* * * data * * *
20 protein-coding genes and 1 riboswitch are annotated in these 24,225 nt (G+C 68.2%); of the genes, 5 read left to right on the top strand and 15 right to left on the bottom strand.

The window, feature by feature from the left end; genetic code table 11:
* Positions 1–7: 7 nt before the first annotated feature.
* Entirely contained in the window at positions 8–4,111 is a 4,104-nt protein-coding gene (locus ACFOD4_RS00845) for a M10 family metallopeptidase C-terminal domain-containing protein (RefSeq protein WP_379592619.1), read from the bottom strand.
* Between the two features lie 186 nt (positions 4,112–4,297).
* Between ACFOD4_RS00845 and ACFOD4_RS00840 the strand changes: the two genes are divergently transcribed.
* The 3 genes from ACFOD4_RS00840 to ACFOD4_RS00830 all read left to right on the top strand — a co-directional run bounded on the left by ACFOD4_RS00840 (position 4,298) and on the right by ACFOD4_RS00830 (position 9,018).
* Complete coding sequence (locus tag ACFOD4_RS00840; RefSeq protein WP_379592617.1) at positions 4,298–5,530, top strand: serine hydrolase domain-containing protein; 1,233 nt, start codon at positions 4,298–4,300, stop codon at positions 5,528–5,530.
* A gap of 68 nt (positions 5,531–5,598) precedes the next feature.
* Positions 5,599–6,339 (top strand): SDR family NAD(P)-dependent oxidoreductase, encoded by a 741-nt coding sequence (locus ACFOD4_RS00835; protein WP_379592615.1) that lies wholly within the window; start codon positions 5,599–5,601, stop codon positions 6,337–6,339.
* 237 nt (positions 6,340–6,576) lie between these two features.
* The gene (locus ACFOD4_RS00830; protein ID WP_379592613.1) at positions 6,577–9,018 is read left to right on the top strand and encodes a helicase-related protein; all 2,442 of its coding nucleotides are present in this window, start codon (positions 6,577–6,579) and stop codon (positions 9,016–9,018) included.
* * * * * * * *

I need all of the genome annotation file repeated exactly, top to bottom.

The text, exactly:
20 protein-coding genes and 1 riboswitch are annotated in these 24,225 nt (G+C 68.2%); of the genes, 5 read left to right on the top strand and 15 right to left on the bottom strand.

The window, feature by feature from the left end; genetic code table 11:
* Positions 1–7: 7 nt before the first annotated feature.
* Entirely contained in the window at positions 8–4,111 is a 4,104-nt protein-coding gene (locus ACFOD4_RS00845) for a M10 family metallopeptidase C-terminal domain-containing protein (RefSeq protein WP_379592619.1), read from the bottom strand.
* Between the two features lie 186 nt (positions 4,112–4,297).
* Between ACFOD4_RS00845 and ACFOD4_RS00840 the strand changes: the two genes are divergently transcribed.
* The 3 genes from ACFOD4_RS00840 to ACFOD4_RS00830 all read left to right on the top strand — a co-directional run bounded on the left by ACFOD4_RS00840 (position 4,298) and on the right by ACFOD4_RS00830 (position 9,018).
* Complete coding sequence (locus tag ACFOD4_RS00840; RefSeq protein WP_379592617.1) at positions 4,298–5,530, top strand: serine hydrolase domain-containing protein; 1,233 nt, start codon at positions 4,298–4,300, stop codon at positions 5,528–5,530.
* A gap of 68 nt (positions 5,531–5,598) precedes the next feature.
* Positions 5,599–6,339 (top strand): SDR family NAD(P)-dependent oxidoreductase, encoded by a 741-nt coding sequence (locus ACFOD4_RS00835; protein WP_379592615.1) that lies wholly within the window; start codon positions 5,599–5,601, stop codon positions 6,337–6,339.
* 237 nt (positions 6,340–6,576) lie between these two features.
* The gene (locus ACFOD4_RS00830; protein ID WP_379592613.1) at positions 6,577–9,018 is read left to right on the top strand and encodes a helicase-related protein; all 2,442 of its coding nucleotides are present in this window, start codon (positions 6,577–6,579) and stop codon (positions 9,016–9,018) included.